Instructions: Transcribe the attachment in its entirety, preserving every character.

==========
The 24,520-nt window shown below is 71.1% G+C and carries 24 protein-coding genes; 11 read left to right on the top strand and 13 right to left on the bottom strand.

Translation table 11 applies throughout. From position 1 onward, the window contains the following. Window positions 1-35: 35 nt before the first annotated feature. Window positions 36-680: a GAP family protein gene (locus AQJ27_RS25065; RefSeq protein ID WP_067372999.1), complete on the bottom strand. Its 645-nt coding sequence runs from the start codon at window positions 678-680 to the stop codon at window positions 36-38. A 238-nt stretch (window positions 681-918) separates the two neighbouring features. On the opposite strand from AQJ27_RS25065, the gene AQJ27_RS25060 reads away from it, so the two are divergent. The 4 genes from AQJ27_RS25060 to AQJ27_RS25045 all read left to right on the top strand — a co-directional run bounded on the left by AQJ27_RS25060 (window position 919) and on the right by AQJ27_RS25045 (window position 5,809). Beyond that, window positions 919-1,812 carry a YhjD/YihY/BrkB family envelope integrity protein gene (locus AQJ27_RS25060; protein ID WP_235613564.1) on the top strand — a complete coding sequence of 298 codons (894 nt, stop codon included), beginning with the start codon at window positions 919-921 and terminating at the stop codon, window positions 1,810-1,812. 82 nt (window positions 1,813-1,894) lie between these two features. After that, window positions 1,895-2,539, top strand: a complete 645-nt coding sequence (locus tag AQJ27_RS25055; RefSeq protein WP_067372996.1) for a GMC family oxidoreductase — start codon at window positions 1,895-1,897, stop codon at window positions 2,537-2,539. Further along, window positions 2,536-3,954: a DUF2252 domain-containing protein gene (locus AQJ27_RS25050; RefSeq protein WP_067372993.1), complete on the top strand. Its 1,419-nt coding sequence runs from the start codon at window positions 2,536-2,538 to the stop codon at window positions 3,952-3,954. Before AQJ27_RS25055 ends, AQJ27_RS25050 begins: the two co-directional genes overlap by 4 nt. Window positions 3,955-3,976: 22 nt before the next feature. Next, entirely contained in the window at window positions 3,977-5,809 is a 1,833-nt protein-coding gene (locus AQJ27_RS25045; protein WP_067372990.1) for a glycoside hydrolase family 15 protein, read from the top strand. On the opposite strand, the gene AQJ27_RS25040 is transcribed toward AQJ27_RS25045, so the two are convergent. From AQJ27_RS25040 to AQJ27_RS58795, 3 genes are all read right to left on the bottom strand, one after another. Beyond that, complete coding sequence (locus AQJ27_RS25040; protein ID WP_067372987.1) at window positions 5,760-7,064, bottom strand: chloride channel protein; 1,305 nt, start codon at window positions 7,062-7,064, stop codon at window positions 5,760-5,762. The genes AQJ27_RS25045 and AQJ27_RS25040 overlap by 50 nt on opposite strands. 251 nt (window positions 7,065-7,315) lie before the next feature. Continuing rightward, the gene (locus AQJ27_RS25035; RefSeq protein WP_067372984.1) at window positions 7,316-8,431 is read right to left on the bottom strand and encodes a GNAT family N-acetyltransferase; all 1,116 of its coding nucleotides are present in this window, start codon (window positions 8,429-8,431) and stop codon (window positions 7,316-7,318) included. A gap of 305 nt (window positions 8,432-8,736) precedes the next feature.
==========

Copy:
The 24,520-nt window shown below is 71.1% G+C and carries 24 protein-coding genes; 11 read left to right on the top strand and 13 right to left on the bottom strand.

Translation table 11 applies throughout. From position 1 onward, the window contains the following. Window positions 1-35: 35 nt before the first annotated feature. Window positions 36-680: a GAP family protein gene (locus AQJ27_RS25065; RefSeq protein ID WP_067372999.1), complete on the bottom strand. Its 645-nt coding sequence runs from the start codon at window positions 678-680 to the stop codon at window positions 36-38. A 238-nt stretch (window positions 681-918) separates the two neighbouring features. On the opposite strand from AQJ27_RS25065, the gene AQJ27_RS25060 reads away from it, so the two are divergent. The 4 genes from AQJ27_RS25060 to AQJ27_RS25045 all read left to right on the top strand — a co-directional run bounded on the left by AQJ27_RS25060 (window position 919) and on the right by AQJ27_RS25045 (window position 5,809). Beyond that, window positions 919-1,812 carry a YhjD/YihY/BrkB family envelope integrity protein gene (locus AQJ27_RS25060; protein ID WP_235613564.1) on the top strand — a complete coding sequence of 298 codons (894 nt, stop codon included), beginning with the start codon at window positions 919-921 and terminating at the stop codon, window positions 1,810-1,812. 82 nt (window positions 1,813-1,894) lie between these two features. After that, window positions 1,895-2,539, top strand: a complete 645-nt coding sequence (locus tag AQJ27_RS25055; RefSeq protein WP_067372996.1) for a GMC family oxidoreductase — start codon at window positions 1,895-1,897, stop codon at window positions 2,537-2,539. Further along, window positions 2,536-3,954: a DUF2252 domain-containing protein gene (locus AQJ27_RS25050; RefSeq protein WP_067372993.1), complete on the top strand. Its 1,419-nt coding sequence runs from the start codon at window positions 2,536-2,538 to the stop codon at window positions 3,952-3,954. Before AQJ27_RS25055 ends, AQJ27_RS25050 begins: the two co-directional genes overlap by 4 nt. Window positions 3,955-3,976: 22 nt before the next feature. Next, entirely contained in the window at window positions 3,977-5,809 is a 1,833-nt protein-coding gene (locus AQJ27_RS25045; protein WP_067372990.1) for a glycoside hydrolase family 15 protein, read from the top strand. On the opposite strand, the gene AQJ27_RS25040 is transcribed toward AQJ27_RS25045, so the two are convergent. From AQJ27_RS25040 to AQJ27_RS58795, 3 genes are all read right to left on the bottom strand, one after another. Beyond that, complete coding sequence (locus AQJ27_RS25040; protein ID WP_067372987.1) at window positions 5,760-7,064, bottom strand: chloride channel protein; 1,305 nt, start codon at window positions 7,062-7,064, stop codon at window positions 5,760-5,762. The genes AQJ27_RS25045 and AQJ27_RS25040 overlap by 50 nt on opposite strands. 251 nt (window positions 7,065-7,315) lie before the next feature. Continuing rightward, the gene (locus AQJ27_RS25035; RefSeq protein WP_067372984.1) at window positions 7,316-8,431 is read right to left on the bottom strand and encodes a GNAT family N-acetyltransferase; all 1,116 of its coding nucleotides are present in this window, start codon (window positions 8,429-8,431) and stop codon (window positions 7,316-7,318) included. A gap of 305 nt (window positions 8,432-8,736) precedes the next feature.